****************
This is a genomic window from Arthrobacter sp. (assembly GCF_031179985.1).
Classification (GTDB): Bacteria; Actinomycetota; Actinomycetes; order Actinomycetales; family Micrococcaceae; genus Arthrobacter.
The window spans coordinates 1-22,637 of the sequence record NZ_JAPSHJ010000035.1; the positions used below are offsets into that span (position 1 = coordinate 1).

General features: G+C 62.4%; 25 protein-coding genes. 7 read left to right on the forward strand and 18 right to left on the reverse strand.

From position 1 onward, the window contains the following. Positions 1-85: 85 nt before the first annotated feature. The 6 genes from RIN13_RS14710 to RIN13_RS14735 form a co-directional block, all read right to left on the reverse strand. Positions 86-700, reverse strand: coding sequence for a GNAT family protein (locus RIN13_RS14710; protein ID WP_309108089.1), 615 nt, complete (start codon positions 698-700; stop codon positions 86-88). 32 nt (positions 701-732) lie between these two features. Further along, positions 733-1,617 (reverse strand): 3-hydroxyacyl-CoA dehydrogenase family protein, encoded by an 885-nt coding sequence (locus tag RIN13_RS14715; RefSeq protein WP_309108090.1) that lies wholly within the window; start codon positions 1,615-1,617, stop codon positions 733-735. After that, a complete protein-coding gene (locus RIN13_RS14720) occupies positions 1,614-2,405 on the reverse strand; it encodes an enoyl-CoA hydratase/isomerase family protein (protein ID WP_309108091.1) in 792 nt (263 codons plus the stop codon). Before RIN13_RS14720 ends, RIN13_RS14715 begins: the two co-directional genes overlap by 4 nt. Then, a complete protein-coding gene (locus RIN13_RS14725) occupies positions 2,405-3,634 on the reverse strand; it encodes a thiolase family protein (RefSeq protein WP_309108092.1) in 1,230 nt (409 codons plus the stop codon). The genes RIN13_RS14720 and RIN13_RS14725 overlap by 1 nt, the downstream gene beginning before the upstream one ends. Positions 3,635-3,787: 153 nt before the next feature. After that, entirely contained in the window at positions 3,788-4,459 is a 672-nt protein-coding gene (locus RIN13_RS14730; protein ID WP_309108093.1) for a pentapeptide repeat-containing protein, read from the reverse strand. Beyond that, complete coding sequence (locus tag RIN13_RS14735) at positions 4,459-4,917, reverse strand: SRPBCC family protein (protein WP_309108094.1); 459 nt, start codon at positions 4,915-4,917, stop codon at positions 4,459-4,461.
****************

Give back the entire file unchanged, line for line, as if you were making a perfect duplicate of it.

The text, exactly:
This is a genomic window from Arthrobacter sp. (assembly GCF_031179985.1).
Classification (GTDB): Bacteria; Actinomycetota; Actinomycetes; order Actinomycetales; family Micrococcaceae; genus Arthrobacter.
The window spans coordinates 1-22,637 of the sequence record NZ_JAPSHJ010000035.1; the positions used below are offsets into that span (position 1 = coordinate 1).

General features: G+C 62.4%; 25 protein-coding genes. 7 read left to right on the forward strand and 18 right to left on the reverse strand.

From position 1 onward, the window contains the following. Positions 1-85: 85 nt before the first annotated feature. The 6 genes from RIN13_RS14710 to RIN13_RS14735 form a co-directional block, all read right to left on the reverse strand. Positions 86-700, reverse strand: coding sequence for a GNAT family protein (locus RIN13_RS14710; protein ID WP_309108089.1), 615 nt, complete (start codon positions 698-700; stop codon positions 86-88). 32 nt (positions 701-732) lie between these two features. Further along, positions 733-1,617 (reverse strand): 3-hydroxyacyl-CoA dehydrogenase family protein, encoded by an 885-nt coding sequence (locus tag RIN13_RS14715; RefSeq protein WP_309108090.1) that lies wholly within the window; start codon positions 1,615-1,617, stop codon positions 733-735. After that, a complete protein-coding gene (locus RIN13_RS14720) occupies positions 1,614-2,405 on the reverse strand; it encodes an enoyl-CoA hydratase/isomerase family protein (protein ID WP_309108091.1) in 792 nt (263 codons plus the stop codon). Before RIN13_RS14720 ends, RIN13_RS14715 begins: the two co-directional genes overlap by 4 nt. Then, a complete protein-coding gene (locus RIN13_RS14725) occupies positions 2,405-3,634 on the reverse strand; it encodes a thiolase family protein (RefSeq protein WP_309108092.1) in 1,230 nt (409 codons plus the stop codon). The genes RIN13_RS14720 and RIN13_RS14725 overlap by 1 nt, the downstream gene beginning before the upstream one ends. Positions 3,635-3,787: 153 nt before the next feature. After that, entirely contained in the window at positions 3,788-4,459 is a 672-nt protein-coding gene (locus RIN13_RS14730; protein ID WP_309108093.1) for a pentapeptide repeat-containing protein, read from the reverse strand. Beyond that, complete coding sequence (locus tag RIN13_RS14735) at positions 4,459-4,917, reverse strand: SRPBCC family protein (protein WP_309108094.1); 459 nt, start codon at positions 4,915-4,917, stop codon at positions 4,459-4,461.